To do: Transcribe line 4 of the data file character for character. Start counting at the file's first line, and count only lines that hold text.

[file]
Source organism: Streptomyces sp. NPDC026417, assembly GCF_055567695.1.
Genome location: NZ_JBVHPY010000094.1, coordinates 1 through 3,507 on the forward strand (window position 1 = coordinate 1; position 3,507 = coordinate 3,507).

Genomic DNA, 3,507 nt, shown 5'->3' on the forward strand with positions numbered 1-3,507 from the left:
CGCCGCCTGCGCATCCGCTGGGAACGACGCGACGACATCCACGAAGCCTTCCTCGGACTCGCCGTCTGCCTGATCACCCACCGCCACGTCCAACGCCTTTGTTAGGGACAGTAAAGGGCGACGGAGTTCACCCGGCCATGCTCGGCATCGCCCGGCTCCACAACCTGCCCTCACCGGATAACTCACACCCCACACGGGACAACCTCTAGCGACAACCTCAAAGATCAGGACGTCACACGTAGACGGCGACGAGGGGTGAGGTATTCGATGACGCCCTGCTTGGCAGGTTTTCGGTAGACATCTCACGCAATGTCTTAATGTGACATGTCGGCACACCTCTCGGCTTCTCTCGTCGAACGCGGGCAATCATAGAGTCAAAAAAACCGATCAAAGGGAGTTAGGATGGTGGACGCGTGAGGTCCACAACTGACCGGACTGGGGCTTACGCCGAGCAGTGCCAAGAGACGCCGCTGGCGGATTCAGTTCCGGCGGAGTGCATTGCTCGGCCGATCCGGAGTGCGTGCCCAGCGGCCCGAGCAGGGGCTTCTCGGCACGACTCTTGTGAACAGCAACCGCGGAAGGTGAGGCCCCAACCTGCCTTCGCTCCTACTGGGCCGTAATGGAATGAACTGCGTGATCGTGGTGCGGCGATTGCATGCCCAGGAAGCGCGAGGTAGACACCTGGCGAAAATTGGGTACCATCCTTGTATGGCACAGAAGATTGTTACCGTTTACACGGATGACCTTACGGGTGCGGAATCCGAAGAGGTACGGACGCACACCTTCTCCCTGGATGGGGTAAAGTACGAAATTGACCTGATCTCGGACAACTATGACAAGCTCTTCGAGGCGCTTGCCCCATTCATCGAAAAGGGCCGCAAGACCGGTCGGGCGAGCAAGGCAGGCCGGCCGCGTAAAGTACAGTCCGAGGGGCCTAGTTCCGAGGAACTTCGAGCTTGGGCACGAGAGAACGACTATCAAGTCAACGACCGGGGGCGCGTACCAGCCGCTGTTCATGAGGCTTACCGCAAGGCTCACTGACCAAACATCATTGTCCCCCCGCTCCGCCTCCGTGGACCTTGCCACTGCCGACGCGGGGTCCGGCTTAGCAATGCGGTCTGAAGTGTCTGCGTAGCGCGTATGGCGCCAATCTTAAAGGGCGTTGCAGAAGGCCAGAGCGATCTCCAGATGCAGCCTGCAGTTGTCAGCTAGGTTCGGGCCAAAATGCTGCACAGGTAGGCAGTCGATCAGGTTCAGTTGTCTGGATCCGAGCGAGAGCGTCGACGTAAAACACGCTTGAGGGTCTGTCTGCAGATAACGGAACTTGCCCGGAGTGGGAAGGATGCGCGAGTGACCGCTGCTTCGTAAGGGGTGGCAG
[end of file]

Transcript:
CGCCGCCTGCGCATCCGCTGGGAACGACGCGACGACATCCACGAAGCCTTCCTCGGACTCGCCGTCTGCCTGATCACCCACCGCCACGTCCAACGCCTTTGTTAGGGACAGTAAAGGGCGACGGAGTTCACCCGGCCATGCTCGGCATCGCCCGGCTCCACAACCTGCCCTCACCGGATAACTCACACCCCACACGGGACAACCTCTAGCGACAACCTCAAAGATCAGGACGTCACACGTAGACGGCGACGAGGGGTGAGGTATTCGATGACGCCCTGCTTGGCAGGTTTTCGGTAGACATCTCACGCAATGTCTTAATGTGACATGTCGGCACACCTCTCGGCTTCTCTCGTCGAACGCGGGCAATCATAGAGTCAAAAAAACCGATCAAAGGGAGTTAGGATGGTGGACGCGTGAGGTCCACAACTGACCGGACTGGGGCTTACGCCGAGCAGTGCCAAGAGACGCCGCTGGCGGATTCAGTTCCGGCGGAGTGCATTGCTCGGCCGATCCGGAGTGCGTGCCCAGCGGCCCGAGCAGGGGCTTCTCGGCACGACTCTTGTGAACAGCAACCGCGGAAGGTGAGGCCCCAACCTGCCTTCGCTCCTACTGGGCCGTAATGGAATGAACTGCGTGATCGTGGTGCGGCGATTGCATGCCCAGGAAGCGCGAGGTAGACACCTGGCGAAAATTGGGTACCATCCTTGTATGGCACAGAAGATTGTTACCGTTTACACGGATGACCTTACGGGTGCGGAATCCGAAGAGGTACGGACGCACACCTTCTCCCTGGATGGGGTAAAGTACGAAATTGACCTGATCTCGGACAACTATGACAAGCTCTTCGAGGCGCTTGCCCCATTCATCGAAAAGGGCCGCAAGACCGGTCGGGCGAGCAAGGCAGGCCGGCCGCGTAAAGTACAGTCCGAGGGGCCTAGTTCCGAGGAACTTCGAGCTTGGGCACGAGAGAACGACTATCAAGTCAACGACCGGGGGCGCGTACCAGCCGCTGTTCATGAGGCTTACCGCAAGGCTCACTGACCAAACATCATTGTCCCCCCGCTCCGCCTCCGTGGACCTTGCCACTGCCGACGCGGGGTCCGGCTTAGCAATGCGGTCTGAAGTGTCTGCGTAGCGCGTATGGCGCCAATCTTAAAGGGCGTTGCAGAAGGCCAGAGCGATCTCCAGATGCAGCCTGCAGTTGTCAGCTAGGTTCGGGCCAAAATGCTGCACAGGTAGGCAGTCGATCAGGTTCAGTTGTCTGGATCCGAGCGAGAGCGTCGACGTAAAACACGCTTGAGGGTCTGTCTGCAGATAACGGAACTTGCCCGGAGTGGGAAGGATGCGCGAGTGACCGCTGCTTCGTAAGGGGTGGCAG